Castiglione di Sicilia rests upon a hill on the north side of Mount  Etna, right in the middle of a valley laying between Randazzo and Taormina, carved out by Alcantara River.

Seen from a distance, it is the archetype of the  hilltop village, full of small houses perched along the slope.

The first, significant evidence of its urbanisation, date back to 1092, when Ruggero I (Roger I), in one official document, named it “Castrileonis“, i.e. Castle of the Lion.

The heart of every town is its square, so it is for piazza Lauria in Castiglione. On this beautiful central square, paved with lava stone, just where nowadays stands the auster Town Hall, people once kept their Peculio (main city wheat deposit) for their sustenance in case of food shortage.

Madonna della Catena and Lauria Castle

Madonna della Catena and Lauria Castle

Not far stands the seventeenth-century Church of Sant’Antonio. Climbing up a steep and narrow road, you find yourself in front of the apse of Church San Pietro which dates back to 1105. There are many religious places in this small village, right next to San Pietro stands the eighteenth century church and the adjoining monastery of San Benedetto.

Descending from another side of the square, we find the church dedicated to San Marco, having Norman origin and dating back to the XII century. From here, a narrow staircase branches off and leads to the ruins of a Byzantine fortification that the locals call Castidduzzu (Castelluccio).

Moving away from the central square, along a scenic road, you’ll also find the Basilica di Nostra Signora della Catena and then, on top of a crag, the castle of Roger of Lauria dating back to the XII century.

Castiglione - Maria SS della Catena - ph. Michele La Rosa

Castiglione – Maria SS della Catena – ph. Michele La Rosa

Leaving the village you will reach one of the most beautiful places in the town, where it endures what is perhaps the true symbol of Castiglione: “U Cannizzu“.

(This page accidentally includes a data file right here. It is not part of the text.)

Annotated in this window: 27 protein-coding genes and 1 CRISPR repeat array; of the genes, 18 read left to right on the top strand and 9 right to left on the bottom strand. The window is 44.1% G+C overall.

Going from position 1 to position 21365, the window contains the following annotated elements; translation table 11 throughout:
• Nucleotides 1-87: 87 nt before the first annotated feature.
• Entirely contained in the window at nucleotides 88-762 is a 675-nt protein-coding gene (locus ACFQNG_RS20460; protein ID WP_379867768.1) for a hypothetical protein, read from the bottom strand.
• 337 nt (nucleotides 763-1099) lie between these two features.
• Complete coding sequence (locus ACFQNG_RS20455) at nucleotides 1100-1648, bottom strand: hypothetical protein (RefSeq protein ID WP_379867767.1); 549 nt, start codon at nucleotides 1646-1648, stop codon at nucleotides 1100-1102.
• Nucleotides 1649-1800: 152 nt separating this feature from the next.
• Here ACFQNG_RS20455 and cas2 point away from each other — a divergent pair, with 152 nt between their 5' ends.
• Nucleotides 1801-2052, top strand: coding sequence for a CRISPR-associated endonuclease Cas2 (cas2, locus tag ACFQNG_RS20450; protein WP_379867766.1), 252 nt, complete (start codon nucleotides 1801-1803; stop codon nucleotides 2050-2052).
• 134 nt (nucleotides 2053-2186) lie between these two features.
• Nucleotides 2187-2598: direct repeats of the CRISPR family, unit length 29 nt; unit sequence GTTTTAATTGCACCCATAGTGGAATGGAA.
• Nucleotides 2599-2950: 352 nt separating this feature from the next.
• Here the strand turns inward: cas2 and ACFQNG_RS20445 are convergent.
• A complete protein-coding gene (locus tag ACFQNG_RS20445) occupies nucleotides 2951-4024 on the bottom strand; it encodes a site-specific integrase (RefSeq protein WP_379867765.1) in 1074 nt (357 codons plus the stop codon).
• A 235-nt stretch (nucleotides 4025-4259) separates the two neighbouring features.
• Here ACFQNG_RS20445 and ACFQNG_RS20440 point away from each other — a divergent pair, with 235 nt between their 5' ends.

This is a sandstone tower built between the 12th and 14th century, probably a part of a more complex fortification called the “Cittadella“. The tower was outside the town and was probably the first stronghold to be conquered by King Federico III of Sicily, when in 1301 he reclaimed the fiefdom from Roger of Lauria.

Finally, unexpectedly, right in the middle of the countryside, there is the cube of Santa Domenica, also called “a cubula” by local people. Cubes are chapels built by Byzantine monks between the 7th and 9th centuries. This one,  unusually larger than many others,  has a Greek cross plan and a square layout and, according to tradition, its apse faces east while its central door faces west. The Cube of Santa Domenica is a national monument since 31 August 1909.

Cuba di Santa Domenica - andras_csontos

Cuba di Santa Domenica – andras_csontos

Castiglione has a long and rich cooking tradition, recalling the millenary  people who have passed through here.

Let’s start with the entirely homemade macaroni, seasoned with pork ragout and baked ricotta and then let’s go on with the tagghiani with nettle and wild rabbit. We can also taste exquisite confectionery delicacies such as cuddureddi, rice zeppole, sciauni (fresh ricotta fritters), hazelnut, almond and pistachio pastries… everything   accompanied by a glass of good and heady Etna D.O.C. wine.

This is the land of nerello, cataratto and carricante, a native grape variety that grows here only.  For this extraordinary wealth of grapes, Castiglione, a must-see for those who follow the Route of Etna wine, is the seat of the Regional Enoteca for Eastern Sicily.